The Blocks Cometh Review

The Blocks Cometh Review

Jan 13, 2015

If you’ve ever wondered what it would feel like to be inside of the sloppiest game of Tetris ever, The Blocks Cometh provides such an experience. It’s a small platformer with a surprisingly difficult gameplay that requires quick reaction and a bit of forward thinking. The player chooses between a roster of varied unlockable characters, and three different game modes, and then is thrown under a barrage of falling debris. His task is to climb as high as possible, jumping in-between the pillars of boxes that are forming around him. This seems like a simple task, but there’s not a lot of place to maneuver, so the game consists of lots of close escapes and risky jumps. I’ve found myself failing quite a lot in the beginning, and getting better at it feels pretty satisfying – especially when you finally figure out how to jump in-between falling boxes, and stop forgetting that you can destroy them with your weapon, if you get trapped.

Besides beating a high-score, there’s a number of challenges in The Blocks Cometh that allow the player to unlock additional characters. The characters are quite The Blocks Cometh 2different and provide the game with some much needed variety. Some of them can perform double-jumps, others can destroy boxes with a single blow, and others are just fun to play. A lot of them are also alluding to other games or persons, like Destructoid‘s famous reviewer, Jim Sterling.

While all the characters differ from each other, the game modes aren’t really. They only differ in the speed of the falling boxes and the number of lives a player gets per run. Basically, the difference is negligible, while it would be highly beneficial for the game to have more of that variety. The Blocks Cometh can definitely become repetitive after a while.

Overall, The Blocks Cometh is a fun platformer that’s definitely worth checking out. Don’t get fooled by its simple, arcade-like appearance, as it packs a lot of challenge. It only takes a second of distraction to get crushed in-between the damn boxes.

The Hills Are Greener: Imitation is the Sincerest Form of Villainy?

The Hills Are Greener: Imitation is the Sincerest Form of Villainy?

Aug 29, 2011

Cloning has been a hot-button issue in mobile gaming as of late; games that lift their art and game concepts wholesale from either popular games or games on other platforms. This is especially an issue on Android, where the less restrictive policies of the Android Market make it easier for apps of dubious legality, though even Apple’s stringent review process has led to several games that are blatant rip-offs of other games.

In many of these cases, the best solution for the infringed has been to just jump on to the platform where the infringement is occuring, in order to capitalize on the interest there. There were numerous illegitimate clones of Angry Birds, Cut the Rope, and Fruit Ninja on Android before their official launches. Flash developer Halfbot made their own version of The Blocks Cometh after EdisonGame ripped them off by releasing their own identically-titled game on the iOS App Store which also used a character sprite from another Flash game, League of Evil. Vlambeer, developers of Radical Fishing, are releasing a sequel for iOS after the game Ninja Fishing lifted the core gameplay almost wholesale from Radical Fishing. As well, they’re working with Halfbot to bring their other Flash game Super Crate Box to the iOS App Store.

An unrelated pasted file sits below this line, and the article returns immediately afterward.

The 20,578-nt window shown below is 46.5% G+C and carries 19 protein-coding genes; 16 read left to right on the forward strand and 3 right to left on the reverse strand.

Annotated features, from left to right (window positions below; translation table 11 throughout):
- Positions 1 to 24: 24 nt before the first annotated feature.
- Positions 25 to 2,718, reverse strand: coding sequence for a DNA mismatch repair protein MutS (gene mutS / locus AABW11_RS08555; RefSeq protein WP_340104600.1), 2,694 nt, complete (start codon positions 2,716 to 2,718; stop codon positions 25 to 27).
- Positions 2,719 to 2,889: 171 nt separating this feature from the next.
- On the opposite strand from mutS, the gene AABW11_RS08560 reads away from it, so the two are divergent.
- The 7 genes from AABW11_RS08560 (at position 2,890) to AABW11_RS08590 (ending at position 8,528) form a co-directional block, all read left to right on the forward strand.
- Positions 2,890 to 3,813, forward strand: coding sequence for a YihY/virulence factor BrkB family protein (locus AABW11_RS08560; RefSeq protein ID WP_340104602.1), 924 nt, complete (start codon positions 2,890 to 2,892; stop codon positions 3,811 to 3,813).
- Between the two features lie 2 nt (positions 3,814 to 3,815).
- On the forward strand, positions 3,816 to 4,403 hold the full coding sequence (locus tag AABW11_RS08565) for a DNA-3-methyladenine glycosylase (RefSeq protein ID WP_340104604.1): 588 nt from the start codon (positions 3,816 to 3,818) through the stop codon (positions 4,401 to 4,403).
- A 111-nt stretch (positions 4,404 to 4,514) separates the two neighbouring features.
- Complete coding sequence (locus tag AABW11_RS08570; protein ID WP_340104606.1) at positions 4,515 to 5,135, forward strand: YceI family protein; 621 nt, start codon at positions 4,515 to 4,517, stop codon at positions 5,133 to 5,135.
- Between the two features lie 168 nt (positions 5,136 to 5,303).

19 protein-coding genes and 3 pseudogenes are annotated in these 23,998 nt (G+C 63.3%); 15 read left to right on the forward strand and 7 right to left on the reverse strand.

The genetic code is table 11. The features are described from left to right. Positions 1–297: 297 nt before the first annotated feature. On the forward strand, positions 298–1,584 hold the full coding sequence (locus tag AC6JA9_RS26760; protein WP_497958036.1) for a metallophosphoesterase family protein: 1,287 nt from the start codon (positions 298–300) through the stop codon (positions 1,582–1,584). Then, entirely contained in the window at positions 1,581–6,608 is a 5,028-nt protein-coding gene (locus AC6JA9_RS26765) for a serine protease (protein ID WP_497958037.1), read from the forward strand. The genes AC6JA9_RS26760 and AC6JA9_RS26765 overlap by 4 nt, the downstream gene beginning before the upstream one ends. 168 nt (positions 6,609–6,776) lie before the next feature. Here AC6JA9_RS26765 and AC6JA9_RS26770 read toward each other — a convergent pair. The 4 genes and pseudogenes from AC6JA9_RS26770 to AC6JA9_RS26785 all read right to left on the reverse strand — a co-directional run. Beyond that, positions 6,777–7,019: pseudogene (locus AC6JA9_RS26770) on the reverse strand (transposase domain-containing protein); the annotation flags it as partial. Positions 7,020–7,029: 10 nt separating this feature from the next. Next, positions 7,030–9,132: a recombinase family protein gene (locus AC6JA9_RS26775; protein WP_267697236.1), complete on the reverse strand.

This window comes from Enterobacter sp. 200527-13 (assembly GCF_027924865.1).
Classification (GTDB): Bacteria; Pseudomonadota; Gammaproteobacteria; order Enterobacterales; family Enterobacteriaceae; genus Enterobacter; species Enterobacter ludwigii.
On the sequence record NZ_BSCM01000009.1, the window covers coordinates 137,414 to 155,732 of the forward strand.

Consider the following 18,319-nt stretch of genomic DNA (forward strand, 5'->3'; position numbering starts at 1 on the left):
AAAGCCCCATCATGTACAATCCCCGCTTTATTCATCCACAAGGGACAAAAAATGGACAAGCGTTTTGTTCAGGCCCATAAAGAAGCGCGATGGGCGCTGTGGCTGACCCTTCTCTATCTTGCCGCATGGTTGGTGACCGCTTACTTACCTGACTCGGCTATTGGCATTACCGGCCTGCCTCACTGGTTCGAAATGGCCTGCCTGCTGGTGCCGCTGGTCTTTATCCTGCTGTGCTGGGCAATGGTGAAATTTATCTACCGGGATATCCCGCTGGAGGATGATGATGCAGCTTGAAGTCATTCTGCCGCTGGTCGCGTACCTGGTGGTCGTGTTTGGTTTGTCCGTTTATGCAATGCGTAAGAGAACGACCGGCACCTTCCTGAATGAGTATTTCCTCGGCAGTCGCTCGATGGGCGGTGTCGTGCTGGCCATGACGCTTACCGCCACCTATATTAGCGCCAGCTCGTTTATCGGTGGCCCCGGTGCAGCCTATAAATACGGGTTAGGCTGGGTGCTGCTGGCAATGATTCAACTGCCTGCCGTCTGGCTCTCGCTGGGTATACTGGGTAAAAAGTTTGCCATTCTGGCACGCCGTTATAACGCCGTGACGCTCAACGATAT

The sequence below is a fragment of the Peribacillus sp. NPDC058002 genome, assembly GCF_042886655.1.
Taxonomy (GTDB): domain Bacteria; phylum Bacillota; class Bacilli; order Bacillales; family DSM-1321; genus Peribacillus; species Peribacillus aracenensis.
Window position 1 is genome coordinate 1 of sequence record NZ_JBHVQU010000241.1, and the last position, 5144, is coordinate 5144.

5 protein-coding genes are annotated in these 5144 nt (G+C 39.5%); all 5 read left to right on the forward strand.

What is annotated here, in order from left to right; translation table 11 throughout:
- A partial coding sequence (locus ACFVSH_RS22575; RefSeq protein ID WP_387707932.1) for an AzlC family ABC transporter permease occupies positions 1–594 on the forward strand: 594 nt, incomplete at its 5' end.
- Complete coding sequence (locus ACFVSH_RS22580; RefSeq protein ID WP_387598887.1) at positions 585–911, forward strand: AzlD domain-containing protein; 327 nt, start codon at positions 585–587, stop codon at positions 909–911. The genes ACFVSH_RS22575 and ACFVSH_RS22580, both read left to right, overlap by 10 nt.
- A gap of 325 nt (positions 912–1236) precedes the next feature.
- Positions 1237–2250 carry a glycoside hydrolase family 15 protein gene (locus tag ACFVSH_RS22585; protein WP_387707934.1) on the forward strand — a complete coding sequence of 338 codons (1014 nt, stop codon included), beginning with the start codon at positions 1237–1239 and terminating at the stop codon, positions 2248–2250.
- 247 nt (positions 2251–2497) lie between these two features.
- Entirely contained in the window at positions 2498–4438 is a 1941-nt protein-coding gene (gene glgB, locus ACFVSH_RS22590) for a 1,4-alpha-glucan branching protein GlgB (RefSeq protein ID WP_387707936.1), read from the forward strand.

I’ve had discussions with developers on the ‘cloned’ side of the cloning discussion, and while there is both disappointment and outrage over the violations, there’s also a despair over the fact that not much could be done about it. Either the games are just dissimilar enough to make legal claims non-pursuable, or the legal battle would likely be costlier than the possible money that could be made from a case. Many of these developers are trapped, because their games are ripe for the picking to be repurposed on mobile platforms by developers looking for an easy buck.

While the morality of cloning has come into question, especially when no specific art assets are re-used, it has led to an interesting discussion. What is it about game concepts that makes them more disposable and ripe for lifting than when art is stolen from these games? One could make a case that a game like Angry Birds isn’t really all that different from the Ninja Fishing debacle on iOS, because Angry Birds shares many similar mechanics with other physics puzzlers. What makes Ninja Fishing so bad in comparision? Game concepts are so intangible, and the language so indefinite that it is difficult to even discuss properly.

But these are things that must be discussed, because they are very important. Mobile gaming is becoming big business, and when independent developers are ripped off, it only hurts the reputation of mobile platforms. While the gatekeepers need to do a better job at preventing these apps of dubious copyright status to appear, is there anything that can be done about cloning? Or is there any way to properly define cloning at all? If not, then is there any good way to say that it’s wrong?